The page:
Everyone seems to know who she is except Mina. Now you can be in the know, too.
Sometimes called Countess Dracula, the Blood Countess or the Infamous Lady, the legend of Elizabeth Bathory is mentioned several times in both Sucks to be Me and Still Sucks to be Me as the crazy lady who murdered young girls so she could bathe in their blood to retain her youth.
Sometimes things get blown out of proportion and sometimes truth is stranger than fiction, so which is the case with Báthory? There’s much debate over what really happened, but most agree that both the legends and her actual life story are bizarre.
Countess Erzsébet Báthory was born in 1560 in Hungary. In truth, she led a pretty normal life for nobility – up to a point. She married young, had a number of children, patronized the arts, managed her husband’s business affairs, etc. But in early 1610, after her husband died (in 1604), she was investigated for having murdered an unknown number of young girls, both peasants and the daughters of lesser nobility.
She and four of her servants were arrested. The servants were found guilty and put to death (some after allegedly having their fingernails ripped out). Báthory, as legend goes, was walled up in her castle until her death in 1614.
Although reports of her blood lust are grossly exaggerated (and probably the result of a political conspiracy) records of her official trial paint a disgusting picture.
Alleged witnesses accused her of:
- severe beatings over extended periods of time, often leading to death
- burning or mutilation of hands, sometimes also of faces and genitalia
- biting the flesh off the faces, arms and other bodily parts
- freezing to death
- surgery on victims, often fatal
- starving of victims
- sexual abuse
The number of victims also varies. Servants put the number around 30-something, while others thought hundreds. Rumors spread of a ledger in Báthory’s own hand that recorded the number at 650, hence her designation as the world’s worst female serial killer.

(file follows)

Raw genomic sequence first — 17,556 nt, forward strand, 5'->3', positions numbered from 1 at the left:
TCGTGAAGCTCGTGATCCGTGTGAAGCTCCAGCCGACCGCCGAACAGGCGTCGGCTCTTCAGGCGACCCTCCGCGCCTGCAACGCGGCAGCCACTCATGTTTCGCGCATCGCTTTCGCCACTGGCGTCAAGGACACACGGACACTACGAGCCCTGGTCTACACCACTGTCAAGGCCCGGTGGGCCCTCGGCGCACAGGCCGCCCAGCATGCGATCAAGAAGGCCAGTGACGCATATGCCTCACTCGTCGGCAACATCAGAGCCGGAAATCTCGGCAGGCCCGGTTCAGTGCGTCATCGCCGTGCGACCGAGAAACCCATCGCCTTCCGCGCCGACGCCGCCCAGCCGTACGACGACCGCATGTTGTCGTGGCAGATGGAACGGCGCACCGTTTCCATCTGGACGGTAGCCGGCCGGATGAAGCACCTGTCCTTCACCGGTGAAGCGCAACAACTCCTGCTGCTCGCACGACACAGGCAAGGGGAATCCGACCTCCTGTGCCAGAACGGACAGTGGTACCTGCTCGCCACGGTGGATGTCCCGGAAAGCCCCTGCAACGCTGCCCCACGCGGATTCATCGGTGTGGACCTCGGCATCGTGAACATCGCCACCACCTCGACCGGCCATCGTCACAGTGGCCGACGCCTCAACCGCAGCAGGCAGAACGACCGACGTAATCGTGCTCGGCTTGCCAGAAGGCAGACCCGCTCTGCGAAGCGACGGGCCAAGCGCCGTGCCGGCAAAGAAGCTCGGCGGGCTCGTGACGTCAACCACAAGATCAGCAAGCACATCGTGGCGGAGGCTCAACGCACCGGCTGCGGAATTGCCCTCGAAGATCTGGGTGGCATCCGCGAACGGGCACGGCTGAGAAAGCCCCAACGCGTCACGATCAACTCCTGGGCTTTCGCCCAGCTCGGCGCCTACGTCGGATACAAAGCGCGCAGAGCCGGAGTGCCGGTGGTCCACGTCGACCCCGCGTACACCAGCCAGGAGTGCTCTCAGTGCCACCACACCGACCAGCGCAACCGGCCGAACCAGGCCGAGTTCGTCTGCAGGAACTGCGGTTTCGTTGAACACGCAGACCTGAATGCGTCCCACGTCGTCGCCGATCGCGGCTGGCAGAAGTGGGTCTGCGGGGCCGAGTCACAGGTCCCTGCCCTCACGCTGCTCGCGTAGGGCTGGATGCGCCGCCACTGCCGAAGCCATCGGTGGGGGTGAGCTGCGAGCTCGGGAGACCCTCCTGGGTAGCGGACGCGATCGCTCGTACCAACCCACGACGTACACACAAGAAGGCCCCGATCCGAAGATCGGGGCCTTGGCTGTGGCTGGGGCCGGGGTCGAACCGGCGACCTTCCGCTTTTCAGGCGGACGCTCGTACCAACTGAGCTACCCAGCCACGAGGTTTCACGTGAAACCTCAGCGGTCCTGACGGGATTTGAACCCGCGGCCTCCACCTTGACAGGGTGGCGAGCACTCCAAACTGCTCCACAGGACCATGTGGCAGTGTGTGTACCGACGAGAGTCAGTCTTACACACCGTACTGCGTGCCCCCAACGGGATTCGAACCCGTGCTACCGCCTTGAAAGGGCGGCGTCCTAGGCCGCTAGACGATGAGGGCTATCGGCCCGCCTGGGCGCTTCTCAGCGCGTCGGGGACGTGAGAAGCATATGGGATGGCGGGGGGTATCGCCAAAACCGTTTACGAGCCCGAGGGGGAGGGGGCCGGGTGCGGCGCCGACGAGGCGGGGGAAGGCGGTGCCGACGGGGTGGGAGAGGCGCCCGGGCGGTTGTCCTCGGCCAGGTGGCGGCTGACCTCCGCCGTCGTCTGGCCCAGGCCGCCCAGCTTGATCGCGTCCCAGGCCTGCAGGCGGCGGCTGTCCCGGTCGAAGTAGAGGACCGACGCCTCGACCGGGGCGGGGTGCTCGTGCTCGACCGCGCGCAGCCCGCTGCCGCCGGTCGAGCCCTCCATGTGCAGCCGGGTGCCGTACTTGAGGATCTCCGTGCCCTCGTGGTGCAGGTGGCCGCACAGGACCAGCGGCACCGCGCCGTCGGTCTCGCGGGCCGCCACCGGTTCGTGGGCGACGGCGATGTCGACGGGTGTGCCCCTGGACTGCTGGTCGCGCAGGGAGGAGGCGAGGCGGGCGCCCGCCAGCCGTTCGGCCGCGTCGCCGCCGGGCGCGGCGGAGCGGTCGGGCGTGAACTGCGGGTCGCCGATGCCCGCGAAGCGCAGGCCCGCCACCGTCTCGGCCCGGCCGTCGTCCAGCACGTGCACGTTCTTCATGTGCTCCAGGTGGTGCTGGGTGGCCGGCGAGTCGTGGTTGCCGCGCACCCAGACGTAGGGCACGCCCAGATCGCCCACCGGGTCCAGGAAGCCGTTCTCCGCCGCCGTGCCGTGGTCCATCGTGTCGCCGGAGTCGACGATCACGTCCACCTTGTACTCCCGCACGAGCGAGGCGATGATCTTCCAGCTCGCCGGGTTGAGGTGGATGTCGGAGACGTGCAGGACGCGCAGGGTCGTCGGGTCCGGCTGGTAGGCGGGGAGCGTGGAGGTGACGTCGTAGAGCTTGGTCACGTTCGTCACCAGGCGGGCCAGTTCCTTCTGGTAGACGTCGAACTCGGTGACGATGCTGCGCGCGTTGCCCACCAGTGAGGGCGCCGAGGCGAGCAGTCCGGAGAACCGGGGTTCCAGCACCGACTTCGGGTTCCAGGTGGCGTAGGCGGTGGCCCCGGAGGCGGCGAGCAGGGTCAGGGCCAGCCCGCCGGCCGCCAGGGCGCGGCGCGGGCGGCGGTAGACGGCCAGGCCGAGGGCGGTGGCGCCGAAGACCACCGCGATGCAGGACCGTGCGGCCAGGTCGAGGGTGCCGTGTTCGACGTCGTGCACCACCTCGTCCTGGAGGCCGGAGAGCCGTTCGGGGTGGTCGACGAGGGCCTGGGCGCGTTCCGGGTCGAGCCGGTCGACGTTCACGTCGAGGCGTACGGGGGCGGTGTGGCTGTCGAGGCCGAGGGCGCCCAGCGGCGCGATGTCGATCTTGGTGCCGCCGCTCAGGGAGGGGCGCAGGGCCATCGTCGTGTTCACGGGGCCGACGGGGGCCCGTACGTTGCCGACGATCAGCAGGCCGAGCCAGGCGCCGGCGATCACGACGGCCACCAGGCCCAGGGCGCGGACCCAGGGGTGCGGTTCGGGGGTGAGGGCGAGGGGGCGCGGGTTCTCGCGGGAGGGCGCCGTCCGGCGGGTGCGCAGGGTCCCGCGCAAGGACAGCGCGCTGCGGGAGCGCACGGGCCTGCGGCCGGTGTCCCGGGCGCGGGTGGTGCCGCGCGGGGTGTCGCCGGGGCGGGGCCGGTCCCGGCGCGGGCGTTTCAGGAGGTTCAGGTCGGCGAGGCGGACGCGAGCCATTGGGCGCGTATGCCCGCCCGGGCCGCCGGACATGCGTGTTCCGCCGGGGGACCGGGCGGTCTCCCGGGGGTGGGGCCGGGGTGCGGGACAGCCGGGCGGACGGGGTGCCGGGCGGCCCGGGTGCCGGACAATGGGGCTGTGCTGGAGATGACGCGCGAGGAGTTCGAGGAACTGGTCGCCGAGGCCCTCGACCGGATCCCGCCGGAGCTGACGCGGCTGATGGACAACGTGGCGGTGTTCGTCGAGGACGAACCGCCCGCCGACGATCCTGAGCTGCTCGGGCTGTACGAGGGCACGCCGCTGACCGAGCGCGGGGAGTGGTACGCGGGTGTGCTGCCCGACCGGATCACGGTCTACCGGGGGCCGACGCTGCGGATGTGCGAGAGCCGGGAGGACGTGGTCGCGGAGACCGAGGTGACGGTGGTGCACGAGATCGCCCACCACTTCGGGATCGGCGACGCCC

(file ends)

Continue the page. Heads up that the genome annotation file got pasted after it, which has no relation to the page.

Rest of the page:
The blood bath legend stems from a 1729 book by Laszlo Turoczi called Tragica Historia. In 1817, the witness accounts were published for the first time, and suggested that the baths were the stuff of imagination. However, witnesses reported Báthory showering herself in her victims’ blood and biting them until they bled. (Please note that trials back then were nothing like we have now. Confessions were often forced by various methods of torture.)
Want to find out more?
Wikipedia offers this list for further reading (but be warned, there’s some gross stuff out there):
- Courtland, Charlie (2009). Dandelions in the Garden. ISBN 978-1449977801.
- Craft, Kimberly (2009). Infamous Lady: The True Story of Countess Erzsébet Báthory. ISBN 1449513441.
- McNally, Raymond T. (1983). Dracula Was a Woman: In Search of the Blood Countess of Transylvania. New York: McGraw Hill. ISBN 0070456712.
- Penrose, Valentine (trans. Alexander Trocchi) (2006). The Bloody Countess: Atrocities of Erzsébet Báthory. Solar Books. ISBN 0971457824.
- Thorne, Tony (1997). Countess Dracula. Bloomsbury. ISBN 0747529000.